Market Wire - US Jobs Engine Accelerates, Defying Omicron
Karl Schamotta - Chief Market Strategist, firstname.lastname@example.org
467,000 jobs were created in the United States last month even as the Omicron coronavirus variant sent millions of people home to recover, quarantine, or care for others. The unemployment rate climbed to 4.0 percent from 3.9 percent in December, reflecting an increase in the participation rate - up to 62.2 percent from 61.9 percent. Average hourly earnings rose 0.7 percent.
Gains for the prior two months were revised up by 709,000.
Investors were prepared for a slowdown, with the consensus expecting a modest 155,000-job gain, and several primary dealers forecasting a negative print. Earlier in the week, officials from the White House and the Federal Reserve warned of a “bad” number to come, arguing that it would not mark the beginning of a sustained slowdown.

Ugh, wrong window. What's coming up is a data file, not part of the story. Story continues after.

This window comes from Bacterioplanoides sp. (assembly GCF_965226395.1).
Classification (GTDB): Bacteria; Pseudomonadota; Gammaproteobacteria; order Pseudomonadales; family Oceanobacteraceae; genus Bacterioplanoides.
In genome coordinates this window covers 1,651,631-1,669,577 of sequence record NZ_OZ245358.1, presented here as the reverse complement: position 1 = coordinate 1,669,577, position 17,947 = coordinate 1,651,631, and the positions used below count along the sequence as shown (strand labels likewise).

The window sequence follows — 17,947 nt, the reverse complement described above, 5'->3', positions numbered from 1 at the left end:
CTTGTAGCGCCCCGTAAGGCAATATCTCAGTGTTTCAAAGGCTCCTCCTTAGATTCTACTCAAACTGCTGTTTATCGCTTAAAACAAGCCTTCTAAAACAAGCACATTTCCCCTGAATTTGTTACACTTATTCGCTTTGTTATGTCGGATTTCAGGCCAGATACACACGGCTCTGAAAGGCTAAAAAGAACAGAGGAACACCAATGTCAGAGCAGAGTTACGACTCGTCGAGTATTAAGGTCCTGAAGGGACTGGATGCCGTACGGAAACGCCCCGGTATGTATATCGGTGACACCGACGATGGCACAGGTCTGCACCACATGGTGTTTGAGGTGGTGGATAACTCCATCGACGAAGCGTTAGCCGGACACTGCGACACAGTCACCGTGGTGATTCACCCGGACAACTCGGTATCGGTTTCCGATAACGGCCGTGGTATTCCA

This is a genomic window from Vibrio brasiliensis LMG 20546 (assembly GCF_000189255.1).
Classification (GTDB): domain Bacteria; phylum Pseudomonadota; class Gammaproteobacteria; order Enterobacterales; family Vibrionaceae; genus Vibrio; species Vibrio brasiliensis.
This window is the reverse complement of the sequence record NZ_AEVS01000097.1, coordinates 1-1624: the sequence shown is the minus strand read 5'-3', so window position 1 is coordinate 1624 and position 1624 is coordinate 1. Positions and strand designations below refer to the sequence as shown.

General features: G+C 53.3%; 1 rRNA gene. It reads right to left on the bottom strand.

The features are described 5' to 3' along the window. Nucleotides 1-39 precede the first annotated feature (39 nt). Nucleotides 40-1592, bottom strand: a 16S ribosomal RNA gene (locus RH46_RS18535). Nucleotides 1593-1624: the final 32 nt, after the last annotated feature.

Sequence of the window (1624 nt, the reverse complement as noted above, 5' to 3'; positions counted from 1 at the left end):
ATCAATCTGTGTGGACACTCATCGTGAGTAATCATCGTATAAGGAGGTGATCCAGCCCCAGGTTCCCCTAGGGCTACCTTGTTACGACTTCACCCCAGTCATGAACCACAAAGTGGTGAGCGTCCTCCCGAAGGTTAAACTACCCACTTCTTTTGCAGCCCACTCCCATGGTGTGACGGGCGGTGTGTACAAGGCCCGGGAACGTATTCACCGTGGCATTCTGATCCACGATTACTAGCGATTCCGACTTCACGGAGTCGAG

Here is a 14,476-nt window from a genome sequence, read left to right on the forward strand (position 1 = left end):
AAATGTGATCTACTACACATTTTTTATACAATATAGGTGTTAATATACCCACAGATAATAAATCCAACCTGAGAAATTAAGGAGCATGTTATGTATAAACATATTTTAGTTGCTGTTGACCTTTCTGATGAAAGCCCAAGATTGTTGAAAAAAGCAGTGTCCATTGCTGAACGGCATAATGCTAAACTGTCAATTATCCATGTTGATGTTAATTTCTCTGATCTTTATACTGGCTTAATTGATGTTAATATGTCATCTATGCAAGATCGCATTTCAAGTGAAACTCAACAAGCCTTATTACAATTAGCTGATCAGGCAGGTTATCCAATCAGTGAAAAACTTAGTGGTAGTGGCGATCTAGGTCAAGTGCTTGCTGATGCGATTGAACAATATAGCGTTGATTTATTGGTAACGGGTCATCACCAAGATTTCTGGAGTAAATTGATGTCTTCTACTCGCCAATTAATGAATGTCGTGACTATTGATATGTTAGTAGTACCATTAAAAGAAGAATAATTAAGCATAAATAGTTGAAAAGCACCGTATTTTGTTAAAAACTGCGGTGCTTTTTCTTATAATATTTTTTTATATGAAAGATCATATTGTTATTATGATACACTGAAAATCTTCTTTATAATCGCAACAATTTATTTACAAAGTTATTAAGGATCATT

Treasuries surged higher, with the ten-year yield popping through 1.86 percent in the moments after the release. The trade-weighted dollar moved nearly vertically, unwinding a portion of yesterday’s losses.
In Canada, where lockdowns were far more draconian, -200,000 jobs were lost in January, amid expectations for a -110,000-position drop. The unemployment rate jumped to 6.5 percent from December’s 5.9 percent.
The loonie slipped further, falling more than 50 basis points as investors focused on interest rate differentials and ignored seven-year highs in oil prices.
More broadly, increasingly-hawkish central bank narratives are driving gains in the world’s core funding currencies - the dollar, euro, and yen, while commodity-linked and economically-sensitive units are tumbling. European Central Bank President Lagarde’s comments during yesterday’s press conference continue to lend the common currency support - although that may weaken through the day as traders place heavier bets on a 50-basis point hike at the Fed’s March meeting.